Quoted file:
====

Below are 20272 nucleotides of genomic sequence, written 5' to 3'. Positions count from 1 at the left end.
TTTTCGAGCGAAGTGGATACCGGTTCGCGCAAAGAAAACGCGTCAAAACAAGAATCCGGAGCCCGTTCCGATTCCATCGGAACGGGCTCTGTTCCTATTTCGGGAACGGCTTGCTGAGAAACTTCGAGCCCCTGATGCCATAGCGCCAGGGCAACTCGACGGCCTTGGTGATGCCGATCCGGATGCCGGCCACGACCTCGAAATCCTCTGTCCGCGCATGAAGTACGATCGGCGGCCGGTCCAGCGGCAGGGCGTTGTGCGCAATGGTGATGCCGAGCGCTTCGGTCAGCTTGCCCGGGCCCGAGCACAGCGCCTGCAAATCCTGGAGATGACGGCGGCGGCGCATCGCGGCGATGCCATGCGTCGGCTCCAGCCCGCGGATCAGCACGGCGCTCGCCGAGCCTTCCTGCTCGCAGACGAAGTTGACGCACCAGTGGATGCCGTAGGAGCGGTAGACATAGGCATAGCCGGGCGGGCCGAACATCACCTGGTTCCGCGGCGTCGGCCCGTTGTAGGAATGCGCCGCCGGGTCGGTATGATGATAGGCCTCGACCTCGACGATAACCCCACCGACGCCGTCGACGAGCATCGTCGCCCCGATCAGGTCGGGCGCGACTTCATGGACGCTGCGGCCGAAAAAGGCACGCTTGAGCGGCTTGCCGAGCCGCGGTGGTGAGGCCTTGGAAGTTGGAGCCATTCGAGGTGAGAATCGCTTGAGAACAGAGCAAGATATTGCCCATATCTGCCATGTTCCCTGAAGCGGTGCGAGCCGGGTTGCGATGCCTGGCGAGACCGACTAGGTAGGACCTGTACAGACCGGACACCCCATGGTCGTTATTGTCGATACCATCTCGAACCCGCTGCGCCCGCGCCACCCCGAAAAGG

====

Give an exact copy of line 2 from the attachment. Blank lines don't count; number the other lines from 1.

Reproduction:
TTTTCGAGCGAAGTGGATACCGGTTCGCGCAAAGAAAACGCGTCAAAACAAGAATCCGGAGCCCGTTCCGATTCCATCGGAACGGGCTCTGTTCCTATTTCGGGAACGGCTTGCTGAGAAACTTCGAGCCCCTGATGCCATAGCGCCAGGGCAACTCGACGGCCTTGGTGATGCCGATCCGGATGCCGGCCACGACCTCGAAATCCTCTGTCCGCGCATGAAGTACGATCGGCGGCCGGTCCAGCGGCAGGGCGTTGTGCGCAATGGTGATGCCGAGCGCTTCGGTCAGCTTGCCCGGGCCCGAGCACAGCGCCTGCAAATCCTGGAGATGACGGCGGCGGCGCATCGCGGCGATGCCATGCGTCGGCTCCAGCCCGCGGATCAGCACGGCGCTCGCCGAGCCTTCCTGCTCGCAGACGAAGTTGACGCACCAGTGGATGCCGTAGGAGCGGTAGACATAGGCATAGCCGGGCGGGCCGAACATCACCTGGTTCCGCGGCGTCGGCCCGTTGTAGGAATGCGCCGCCGGGTCGGTATGATGATAGGCCTCGACCTCGACGATAACCCCACCGACGCCGTCGACGAGCATCGTCGCCCCGATCAGGTCGGGCGCGACTTCATGGACGCTGCGGCCGAAAAAGGCACGCTTGAGCGGCTTGCCGAGCCGCGGTGGTGAGGCCTTGGAAGTTGGAGCCATTCGAGGTGAGAATCGCTTGAGAACAGAGCAAGATATTGCCCATATCTGCCATGTTCCCTGAAGCGGTGCGAGCCGGGTTGCGATGCCTGGCGAGACCGACTAGGTAGGACCTGTACAGACCGGACACCCCATGGTCGTTATTGTCGATACCATCTCGAACCCGCTGCGCCCGCGCCACCCCGAAAAGG